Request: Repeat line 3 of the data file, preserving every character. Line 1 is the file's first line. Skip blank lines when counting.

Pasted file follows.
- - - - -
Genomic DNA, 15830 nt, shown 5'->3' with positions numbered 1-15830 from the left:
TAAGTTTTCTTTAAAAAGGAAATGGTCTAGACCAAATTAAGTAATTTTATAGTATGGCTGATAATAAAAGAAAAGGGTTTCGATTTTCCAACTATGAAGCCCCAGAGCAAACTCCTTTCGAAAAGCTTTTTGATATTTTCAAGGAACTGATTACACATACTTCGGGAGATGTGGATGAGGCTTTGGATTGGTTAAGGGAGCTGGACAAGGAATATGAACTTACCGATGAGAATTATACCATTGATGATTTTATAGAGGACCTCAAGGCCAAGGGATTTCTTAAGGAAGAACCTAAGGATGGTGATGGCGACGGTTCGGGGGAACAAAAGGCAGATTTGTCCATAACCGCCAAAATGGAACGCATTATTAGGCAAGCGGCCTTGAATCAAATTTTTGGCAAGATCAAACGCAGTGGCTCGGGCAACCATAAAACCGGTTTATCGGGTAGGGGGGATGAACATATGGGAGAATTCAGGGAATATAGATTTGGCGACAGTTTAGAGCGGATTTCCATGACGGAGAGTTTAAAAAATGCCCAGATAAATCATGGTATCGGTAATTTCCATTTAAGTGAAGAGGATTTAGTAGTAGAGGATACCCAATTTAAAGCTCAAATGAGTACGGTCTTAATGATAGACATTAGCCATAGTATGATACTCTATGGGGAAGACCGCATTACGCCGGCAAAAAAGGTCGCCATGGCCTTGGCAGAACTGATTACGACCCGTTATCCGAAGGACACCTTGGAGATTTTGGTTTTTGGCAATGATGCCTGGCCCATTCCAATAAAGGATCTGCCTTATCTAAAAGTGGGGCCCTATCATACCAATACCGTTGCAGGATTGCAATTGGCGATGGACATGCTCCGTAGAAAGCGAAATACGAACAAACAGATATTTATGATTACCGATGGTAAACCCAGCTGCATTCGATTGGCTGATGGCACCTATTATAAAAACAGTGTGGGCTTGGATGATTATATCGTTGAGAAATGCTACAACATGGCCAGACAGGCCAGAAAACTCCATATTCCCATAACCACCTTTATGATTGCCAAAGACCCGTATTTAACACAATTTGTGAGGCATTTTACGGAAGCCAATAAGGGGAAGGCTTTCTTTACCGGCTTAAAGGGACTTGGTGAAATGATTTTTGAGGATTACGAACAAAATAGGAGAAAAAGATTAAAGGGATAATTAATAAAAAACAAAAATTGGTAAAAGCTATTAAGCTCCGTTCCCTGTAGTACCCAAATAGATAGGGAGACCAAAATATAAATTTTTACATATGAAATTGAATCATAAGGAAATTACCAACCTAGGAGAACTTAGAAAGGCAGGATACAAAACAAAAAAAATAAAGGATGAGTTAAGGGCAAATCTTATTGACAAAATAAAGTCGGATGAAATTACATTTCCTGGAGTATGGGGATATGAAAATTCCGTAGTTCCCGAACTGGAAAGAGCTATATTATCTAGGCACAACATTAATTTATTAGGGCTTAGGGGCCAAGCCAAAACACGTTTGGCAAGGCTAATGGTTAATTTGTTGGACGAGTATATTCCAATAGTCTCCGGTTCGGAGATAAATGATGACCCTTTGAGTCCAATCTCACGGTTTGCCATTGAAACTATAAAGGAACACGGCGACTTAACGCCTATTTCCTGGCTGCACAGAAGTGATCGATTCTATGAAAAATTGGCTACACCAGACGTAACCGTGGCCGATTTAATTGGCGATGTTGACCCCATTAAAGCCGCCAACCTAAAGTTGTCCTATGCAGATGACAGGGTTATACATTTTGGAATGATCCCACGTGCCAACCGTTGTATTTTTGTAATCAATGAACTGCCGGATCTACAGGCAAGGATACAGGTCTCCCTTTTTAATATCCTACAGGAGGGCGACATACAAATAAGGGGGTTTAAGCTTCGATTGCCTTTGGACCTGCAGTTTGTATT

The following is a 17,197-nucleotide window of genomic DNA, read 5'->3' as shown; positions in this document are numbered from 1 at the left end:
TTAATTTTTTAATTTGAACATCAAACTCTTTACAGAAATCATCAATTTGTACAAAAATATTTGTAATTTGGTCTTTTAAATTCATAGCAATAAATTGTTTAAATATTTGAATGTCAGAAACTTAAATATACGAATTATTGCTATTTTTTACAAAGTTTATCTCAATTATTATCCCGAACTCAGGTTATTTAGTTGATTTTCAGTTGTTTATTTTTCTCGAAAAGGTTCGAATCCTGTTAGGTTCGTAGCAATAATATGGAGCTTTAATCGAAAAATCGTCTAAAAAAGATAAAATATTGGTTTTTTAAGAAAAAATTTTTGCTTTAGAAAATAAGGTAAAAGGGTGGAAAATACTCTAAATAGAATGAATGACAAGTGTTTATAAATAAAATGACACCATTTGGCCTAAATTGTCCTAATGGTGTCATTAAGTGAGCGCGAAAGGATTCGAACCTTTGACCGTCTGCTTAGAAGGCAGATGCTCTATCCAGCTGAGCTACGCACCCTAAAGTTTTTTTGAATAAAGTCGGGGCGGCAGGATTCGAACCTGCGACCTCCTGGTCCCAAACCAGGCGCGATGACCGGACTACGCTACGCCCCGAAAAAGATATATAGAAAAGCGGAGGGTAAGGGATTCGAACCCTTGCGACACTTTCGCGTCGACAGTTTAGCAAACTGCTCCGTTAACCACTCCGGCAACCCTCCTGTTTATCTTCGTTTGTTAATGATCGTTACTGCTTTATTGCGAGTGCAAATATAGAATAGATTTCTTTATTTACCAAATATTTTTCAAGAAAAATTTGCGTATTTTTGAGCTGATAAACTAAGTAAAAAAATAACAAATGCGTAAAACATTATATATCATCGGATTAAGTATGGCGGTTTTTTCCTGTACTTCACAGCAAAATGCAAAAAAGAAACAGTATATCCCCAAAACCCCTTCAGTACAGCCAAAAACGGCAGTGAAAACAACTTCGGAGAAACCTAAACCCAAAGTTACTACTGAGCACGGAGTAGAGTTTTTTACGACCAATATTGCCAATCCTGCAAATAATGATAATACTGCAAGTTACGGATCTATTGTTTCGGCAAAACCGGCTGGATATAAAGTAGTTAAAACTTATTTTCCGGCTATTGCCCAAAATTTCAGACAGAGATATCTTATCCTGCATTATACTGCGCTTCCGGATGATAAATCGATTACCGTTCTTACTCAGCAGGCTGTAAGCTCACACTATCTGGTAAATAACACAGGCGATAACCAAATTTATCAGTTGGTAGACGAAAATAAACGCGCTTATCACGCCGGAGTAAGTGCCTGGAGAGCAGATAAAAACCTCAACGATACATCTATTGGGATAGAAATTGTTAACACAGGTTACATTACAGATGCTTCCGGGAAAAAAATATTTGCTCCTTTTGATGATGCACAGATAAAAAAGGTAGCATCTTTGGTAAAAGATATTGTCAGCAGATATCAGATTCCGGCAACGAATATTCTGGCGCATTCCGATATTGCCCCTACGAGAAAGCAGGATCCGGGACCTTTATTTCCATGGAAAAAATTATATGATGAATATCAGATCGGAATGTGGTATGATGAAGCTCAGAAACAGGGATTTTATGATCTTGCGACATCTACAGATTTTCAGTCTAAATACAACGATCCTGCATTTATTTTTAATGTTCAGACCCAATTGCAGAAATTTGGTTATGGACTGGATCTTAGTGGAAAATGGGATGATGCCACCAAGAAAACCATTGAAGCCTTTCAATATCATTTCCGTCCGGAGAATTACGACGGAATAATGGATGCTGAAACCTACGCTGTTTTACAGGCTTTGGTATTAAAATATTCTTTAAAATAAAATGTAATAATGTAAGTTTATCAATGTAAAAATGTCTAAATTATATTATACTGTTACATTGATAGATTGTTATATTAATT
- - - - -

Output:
The following is a 17,197-nucleotide window of genomic DNA, read 5'->3' as shown; positions in this document are numbered from 1 at the left end: